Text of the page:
04 December, 2020

Gandhi@150: When JRD Took The F(l)ight To Mahatma

When a proposed Britain trip by a group of Indian industrialists, led by JRD Tata, in 1945 was seen by many, including Gandhi, as a betrayal of India’s cause—the battle to free herself from the chains of slavery.

Gandhi@150: When JRD Took The F(l)ight To Mahatma

It was the first week of May, 1945. Hitler lay dead in his bunker, the Nazi jackboot fin­ally crushed. The all-consuming fire of World War II was slowly dying out across Europe. But a fire still burned in India as the freedom mov­ement hurtled towards what would be a violent end two years later. It was a time of hope, it was a time of des­pair. It was also a time of bitter acrimony.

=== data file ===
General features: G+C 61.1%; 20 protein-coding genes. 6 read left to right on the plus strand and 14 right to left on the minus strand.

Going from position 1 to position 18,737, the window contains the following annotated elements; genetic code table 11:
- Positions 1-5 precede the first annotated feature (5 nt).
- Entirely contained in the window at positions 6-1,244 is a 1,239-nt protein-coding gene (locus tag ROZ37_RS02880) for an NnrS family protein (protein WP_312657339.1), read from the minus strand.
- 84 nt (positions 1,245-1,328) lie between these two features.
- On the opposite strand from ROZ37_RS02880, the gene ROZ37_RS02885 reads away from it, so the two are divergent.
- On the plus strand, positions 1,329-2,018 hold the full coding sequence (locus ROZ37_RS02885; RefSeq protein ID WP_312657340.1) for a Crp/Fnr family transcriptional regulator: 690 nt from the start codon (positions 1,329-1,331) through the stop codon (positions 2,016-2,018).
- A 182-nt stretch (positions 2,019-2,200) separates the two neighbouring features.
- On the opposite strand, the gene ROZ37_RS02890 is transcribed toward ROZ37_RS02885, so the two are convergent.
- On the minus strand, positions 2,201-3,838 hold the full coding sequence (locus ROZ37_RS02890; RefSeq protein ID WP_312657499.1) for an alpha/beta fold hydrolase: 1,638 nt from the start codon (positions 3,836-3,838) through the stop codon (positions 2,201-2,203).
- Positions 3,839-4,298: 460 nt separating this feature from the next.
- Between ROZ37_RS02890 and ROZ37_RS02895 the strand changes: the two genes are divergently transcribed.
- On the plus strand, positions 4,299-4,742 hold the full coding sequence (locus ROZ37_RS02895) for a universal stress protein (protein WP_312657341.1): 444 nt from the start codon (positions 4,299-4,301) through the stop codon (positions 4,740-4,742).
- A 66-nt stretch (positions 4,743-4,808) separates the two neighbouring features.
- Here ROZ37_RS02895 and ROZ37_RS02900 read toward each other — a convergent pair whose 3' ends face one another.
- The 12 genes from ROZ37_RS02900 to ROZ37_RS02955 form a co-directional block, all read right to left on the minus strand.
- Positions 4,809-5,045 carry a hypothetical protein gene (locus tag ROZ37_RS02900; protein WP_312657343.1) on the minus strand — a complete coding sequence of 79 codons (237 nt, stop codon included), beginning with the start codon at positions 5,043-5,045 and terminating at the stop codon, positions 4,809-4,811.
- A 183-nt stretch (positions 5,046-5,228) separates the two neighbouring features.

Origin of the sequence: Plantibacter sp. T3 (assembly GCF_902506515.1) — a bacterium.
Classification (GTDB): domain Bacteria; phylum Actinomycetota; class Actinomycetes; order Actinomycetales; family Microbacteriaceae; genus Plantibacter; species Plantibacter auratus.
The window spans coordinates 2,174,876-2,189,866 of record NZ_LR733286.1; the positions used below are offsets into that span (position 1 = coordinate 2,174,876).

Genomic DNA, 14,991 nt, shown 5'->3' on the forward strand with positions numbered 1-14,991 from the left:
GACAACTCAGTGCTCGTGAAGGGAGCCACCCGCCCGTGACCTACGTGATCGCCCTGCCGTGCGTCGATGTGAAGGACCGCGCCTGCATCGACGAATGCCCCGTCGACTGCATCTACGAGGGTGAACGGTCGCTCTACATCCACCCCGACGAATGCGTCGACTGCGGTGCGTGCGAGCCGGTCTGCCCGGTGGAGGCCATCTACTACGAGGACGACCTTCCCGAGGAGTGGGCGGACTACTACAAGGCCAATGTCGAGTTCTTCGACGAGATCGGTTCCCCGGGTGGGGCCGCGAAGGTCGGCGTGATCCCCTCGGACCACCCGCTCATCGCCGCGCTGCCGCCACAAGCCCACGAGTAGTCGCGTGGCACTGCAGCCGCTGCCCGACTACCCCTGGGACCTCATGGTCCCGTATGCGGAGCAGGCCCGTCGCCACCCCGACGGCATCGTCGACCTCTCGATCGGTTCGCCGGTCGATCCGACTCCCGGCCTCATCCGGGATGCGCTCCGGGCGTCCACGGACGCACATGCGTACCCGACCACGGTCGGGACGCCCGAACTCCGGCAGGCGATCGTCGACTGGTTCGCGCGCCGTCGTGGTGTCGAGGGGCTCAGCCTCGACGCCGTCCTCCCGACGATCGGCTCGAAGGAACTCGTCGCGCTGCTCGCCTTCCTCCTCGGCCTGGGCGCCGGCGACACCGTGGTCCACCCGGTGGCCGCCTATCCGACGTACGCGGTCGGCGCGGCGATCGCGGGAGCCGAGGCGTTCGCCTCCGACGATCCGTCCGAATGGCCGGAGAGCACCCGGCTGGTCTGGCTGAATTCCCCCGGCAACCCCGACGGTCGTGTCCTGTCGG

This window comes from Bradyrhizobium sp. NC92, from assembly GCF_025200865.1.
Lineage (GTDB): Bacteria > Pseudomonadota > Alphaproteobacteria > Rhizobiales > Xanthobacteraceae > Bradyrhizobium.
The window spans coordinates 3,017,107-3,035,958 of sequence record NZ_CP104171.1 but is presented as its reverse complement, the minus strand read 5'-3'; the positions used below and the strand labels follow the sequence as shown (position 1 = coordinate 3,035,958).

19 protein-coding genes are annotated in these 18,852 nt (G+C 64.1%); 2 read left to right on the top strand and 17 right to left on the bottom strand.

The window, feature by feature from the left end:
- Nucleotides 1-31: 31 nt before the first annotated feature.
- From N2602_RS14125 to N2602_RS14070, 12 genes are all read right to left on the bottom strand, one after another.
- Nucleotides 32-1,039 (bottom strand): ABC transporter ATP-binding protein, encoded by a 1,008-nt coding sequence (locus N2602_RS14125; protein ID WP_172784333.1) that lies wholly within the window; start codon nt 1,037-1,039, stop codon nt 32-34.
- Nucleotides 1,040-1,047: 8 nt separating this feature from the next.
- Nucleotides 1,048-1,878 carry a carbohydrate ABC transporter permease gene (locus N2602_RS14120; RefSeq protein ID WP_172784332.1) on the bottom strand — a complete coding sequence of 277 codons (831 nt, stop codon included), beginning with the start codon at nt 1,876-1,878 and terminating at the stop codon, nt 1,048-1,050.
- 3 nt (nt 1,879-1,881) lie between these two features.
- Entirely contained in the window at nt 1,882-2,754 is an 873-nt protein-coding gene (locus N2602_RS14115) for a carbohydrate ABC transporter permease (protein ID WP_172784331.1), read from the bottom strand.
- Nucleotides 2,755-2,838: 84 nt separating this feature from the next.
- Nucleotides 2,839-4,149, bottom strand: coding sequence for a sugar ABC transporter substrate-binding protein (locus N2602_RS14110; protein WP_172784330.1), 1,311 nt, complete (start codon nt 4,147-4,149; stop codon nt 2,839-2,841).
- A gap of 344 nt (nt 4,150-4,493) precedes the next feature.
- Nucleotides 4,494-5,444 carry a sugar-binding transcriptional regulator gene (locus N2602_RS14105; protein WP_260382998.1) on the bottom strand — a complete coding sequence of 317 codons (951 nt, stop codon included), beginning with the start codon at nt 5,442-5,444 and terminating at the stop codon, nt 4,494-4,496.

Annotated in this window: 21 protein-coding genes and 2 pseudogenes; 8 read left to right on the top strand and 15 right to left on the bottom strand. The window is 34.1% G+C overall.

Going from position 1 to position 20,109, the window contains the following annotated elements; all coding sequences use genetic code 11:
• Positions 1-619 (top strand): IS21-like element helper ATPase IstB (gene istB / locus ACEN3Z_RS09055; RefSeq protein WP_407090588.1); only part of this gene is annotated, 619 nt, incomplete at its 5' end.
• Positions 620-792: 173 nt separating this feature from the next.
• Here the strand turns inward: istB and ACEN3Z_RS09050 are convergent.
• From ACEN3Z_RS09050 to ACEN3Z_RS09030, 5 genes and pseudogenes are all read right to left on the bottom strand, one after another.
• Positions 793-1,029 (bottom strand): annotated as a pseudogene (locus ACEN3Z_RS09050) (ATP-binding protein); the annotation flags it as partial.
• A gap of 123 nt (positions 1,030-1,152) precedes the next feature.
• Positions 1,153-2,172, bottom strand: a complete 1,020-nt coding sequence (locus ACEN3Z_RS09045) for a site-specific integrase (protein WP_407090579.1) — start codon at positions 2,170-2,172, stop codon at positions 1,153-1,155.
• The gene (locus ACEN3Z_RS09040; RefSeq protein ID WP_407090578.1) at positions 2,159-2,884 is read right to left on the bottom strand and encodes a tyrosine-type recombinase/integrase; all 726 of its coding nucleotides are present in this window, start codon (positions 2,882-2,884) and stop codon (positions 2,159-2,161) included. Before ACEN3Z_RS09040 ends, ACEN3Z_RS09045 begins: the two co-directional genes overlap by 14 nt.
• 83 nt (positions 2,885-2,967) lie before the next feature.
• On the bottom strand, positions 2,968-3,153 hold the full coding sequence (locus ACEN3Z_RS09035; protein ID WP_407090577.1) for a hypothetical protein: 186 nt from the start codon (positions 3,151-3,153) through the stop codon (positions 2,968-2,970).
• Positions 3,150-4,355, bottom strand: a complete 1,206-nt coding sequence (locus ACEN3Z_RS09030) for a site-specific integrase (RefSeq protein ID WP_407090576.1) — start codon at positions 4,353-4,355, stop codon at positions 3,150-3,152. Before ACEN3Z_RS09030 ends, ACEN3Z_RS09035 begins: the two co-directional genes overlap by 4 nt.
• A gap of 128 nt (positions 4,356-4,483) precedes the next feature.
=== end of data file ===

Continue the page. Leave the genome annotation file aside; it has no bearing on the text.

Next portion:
Around that time, a group of Indian industrialists announced their pla­ns to visit Britain and the US to study the latest methods of industrial production and other scientific advancements. The team included Jehangir Ratanji Dadabhoy Tata, JRD to all who knew him. By then, JRD was already a famous name in India and abroad, the son of a Parsi father and French mother,  who, in 1929, became the first person to rec­eive a pilot’s licence issued in India. The man acknowledged as the father of India’s civil aviation was to achieve much more in the years.

The proposed Britain trip was seen by many, including Gandhi, as a betrayal of India’s...



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